Risk management is a vital aspect of health club operations. In fact, recent trends in risk management have emerged surrounding the development and cultivation of a “safety culture” within gyms.
Jay Scott, the national sports, fitness and recreation director for The Cincinnati Insurance Company, addressed this trend in a recent webinar.
“Safety culture refers to the way things are done in your organization,” he explained. “It’s encapsulated by the mindset, attitude and behaviors of your entire team toward the safety in your organization. A positive safety culture is absolutely vital to being successful in the health club industry.”
According to Scott, some clubs may find the idea of creating and maintaining a safety culture intimidating, “but the effects of complacency can be catastrophic, resulting in accidents, injuries, illnesses and even loss of live.”
Following is an overview of some of Scott’s top tips to ensure your club is cultivating and maintaining a safety culture.
According to Scott, it’s important to have weekly or monthly meetings surrounding risk management, where leaders can review responsibilities and expectations, and discuss safety policies and updates.
You already know it’s important for your instructors and trainers to receive continuing education. The same goes for your staff’s education surrounding safety and risk management. According to Scott, training and education can take on a variety of forms, including formal certifications, guest speakers, staff meetings and mock drills, for example.
Lead by Example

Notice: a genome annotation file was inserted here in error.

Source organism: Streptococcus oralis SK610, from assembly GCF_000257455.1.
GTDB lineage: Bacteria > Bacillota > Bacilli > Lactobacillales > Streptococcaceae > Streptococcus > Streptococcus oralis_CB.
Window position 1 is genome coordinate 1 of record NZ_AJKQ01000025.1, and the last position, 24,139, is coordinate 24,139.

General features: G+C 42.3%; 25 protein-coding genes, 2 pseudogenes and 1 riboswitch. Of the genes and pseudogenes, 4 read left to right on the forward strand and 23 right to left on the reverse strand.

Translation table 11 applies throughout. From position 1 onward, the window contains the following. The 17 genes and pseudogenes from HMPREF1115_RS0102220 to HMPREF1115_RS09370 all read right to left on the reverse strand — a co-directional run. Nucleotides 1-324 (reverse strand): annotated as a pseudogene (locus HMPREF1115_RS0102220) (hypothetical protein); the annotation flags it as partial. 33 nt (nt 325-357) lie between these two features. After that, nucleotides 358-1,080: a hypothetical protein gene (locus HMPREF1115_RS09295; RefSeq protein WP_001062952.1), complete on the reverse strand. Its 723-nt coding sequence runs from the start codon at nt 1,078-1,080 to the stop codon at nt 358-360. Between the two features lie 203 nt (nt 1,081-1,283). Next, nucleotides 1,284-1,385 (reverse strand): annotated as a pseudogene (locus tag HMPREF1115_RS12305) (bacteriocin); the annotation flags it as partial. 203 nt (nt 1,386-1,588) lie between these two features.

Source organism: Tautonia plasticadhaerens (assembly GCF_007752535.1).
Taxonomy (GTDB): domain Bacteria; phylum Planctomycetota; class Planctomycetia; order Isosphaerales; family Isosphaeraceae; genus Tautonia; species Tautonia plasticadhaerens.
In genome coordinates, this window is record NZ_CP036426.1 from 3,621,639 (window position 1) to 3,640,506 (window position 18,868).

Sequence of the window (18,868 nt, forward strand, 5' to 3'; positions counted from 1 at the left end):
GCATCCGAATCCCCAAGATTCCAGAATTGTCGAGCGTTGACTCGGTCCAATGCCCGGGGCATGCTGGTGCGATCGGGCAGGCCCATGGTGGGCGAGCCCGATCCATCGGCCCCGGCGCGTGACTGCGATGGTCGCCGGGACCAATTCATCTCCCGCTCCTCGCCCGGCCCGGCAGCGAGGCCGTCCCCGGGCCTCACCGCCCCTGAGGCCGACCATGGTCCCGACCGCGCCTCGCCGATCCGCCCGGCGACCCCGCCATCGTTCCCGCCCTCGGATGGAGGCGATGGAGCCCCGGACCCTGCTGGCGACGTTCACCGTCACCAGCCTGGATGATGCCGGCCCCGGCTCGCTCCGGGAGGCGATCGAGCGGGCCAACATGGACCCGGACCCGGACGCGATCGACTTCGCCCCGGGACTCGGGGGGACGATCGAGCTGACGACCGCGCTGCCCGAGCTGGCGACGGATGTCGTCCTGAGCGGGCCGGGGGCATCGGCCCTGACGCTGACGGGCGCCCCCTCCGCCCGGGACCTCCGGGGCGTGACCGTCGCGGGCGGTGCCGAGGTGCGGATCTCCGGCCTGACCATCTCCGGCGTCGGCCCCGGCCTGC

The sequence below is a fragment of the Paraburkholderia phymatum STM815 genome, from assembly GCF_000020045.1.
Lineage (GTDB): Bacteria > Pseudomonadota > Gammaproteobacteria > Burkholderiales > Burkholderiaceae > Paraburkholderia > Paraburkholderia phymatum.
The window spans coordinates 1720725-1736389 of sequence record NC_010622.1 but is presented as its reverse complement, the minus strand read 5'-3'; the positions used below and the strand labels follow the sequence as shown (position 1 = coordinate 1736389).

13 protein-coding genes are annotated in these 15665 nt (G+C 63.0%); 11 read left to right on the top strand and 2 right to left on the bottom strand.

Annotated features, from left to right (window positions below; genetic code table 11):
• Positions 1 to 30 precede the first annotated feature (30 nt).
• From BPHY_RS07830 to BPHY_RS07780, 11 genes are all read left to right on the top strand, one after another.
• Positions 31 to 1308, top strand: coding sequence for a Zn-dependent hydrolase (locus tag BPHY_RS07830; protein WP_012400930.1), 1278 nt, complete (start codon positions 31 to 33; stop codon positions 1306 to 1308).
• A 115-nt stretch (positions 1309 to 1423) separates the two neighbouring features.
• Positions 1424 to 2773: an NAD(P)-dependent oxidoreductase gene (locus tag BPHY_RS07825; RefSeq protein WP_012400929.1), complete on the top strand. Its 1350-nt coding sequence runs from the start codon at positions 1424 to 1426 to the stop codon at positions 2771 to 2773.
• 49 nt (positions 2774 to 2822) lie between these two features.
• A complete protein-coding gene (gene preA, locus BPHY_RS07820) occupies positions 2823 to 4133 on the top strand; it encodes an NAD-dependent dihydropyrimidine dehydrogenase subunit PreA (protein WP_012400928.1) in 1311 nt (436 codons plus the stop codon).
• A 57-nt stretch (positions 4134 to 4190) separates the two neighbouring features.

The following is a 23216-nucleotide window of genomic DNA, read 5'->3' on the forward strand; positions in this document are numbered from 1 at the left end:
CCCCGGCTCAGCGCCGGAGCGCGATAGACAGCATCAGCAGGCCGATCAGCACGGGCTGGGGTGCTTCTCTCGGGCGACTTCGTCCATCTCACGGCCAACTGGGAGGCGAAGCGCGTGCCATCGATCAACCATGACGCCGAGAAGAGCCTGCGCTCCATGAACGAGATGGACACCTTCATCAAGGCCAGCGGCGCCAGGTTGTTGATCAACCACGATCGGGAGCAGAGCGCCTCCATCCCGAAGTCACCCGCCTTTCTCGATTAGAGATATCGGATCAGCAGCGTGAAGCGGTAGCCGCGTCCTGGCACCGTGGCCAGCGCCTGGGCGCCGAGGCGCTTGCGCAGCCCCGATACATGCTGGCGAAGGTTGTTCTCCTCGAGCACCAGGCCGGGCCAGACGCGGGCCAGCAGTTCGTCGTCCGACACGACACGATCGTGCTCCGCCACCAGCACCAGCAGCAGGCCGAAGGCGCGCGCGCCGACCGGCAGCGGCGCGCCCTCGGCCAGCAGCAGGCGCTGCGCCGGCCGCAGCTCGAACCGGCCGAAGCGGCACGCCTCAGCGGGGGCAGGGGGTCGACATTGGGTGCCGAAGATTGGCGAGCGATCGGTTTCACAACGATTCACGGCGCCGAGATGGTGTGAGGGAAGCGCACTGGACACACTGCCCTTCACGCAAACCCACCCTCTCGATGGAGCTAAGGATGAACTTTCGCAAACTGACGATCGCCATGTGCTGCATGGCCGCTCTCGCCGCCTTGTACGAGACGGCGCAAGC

“Are you leading by example by following all policies and procedures, and encouraging staff to do the same?” asked Scott. “Keep in mind this starts at the top. Make safety a core organizational value. If management is committed to safety, then employees will follow suit.”
Prioritize Member Safety
According to Scott, slip and fall accidents remain the top risk factor for health clubs. As a result, it’s important to create a safety culture that prioritizes maintaining a clean gym that’s free from misplaced weights and fitness accessories. As a team, work to minimize the risk from members having a slip and fall incident under your watch.
Lastly, Scott advised being aware of special hazard risks — those activities and amenities that put clubs at higher risk for exposure. This includes trampolines, rock walls, and inflatables such as bouncy castles, for example. If your club does host these activities, be sure to meet with your insurance team to ensure all risks are minimized and that safety is prioritized.
To watch the full webinar, click here.
Rachel Zabonick is editor-in-chief of Club Solutions Magazine. She can be reached at firstname.lastname@example.org.
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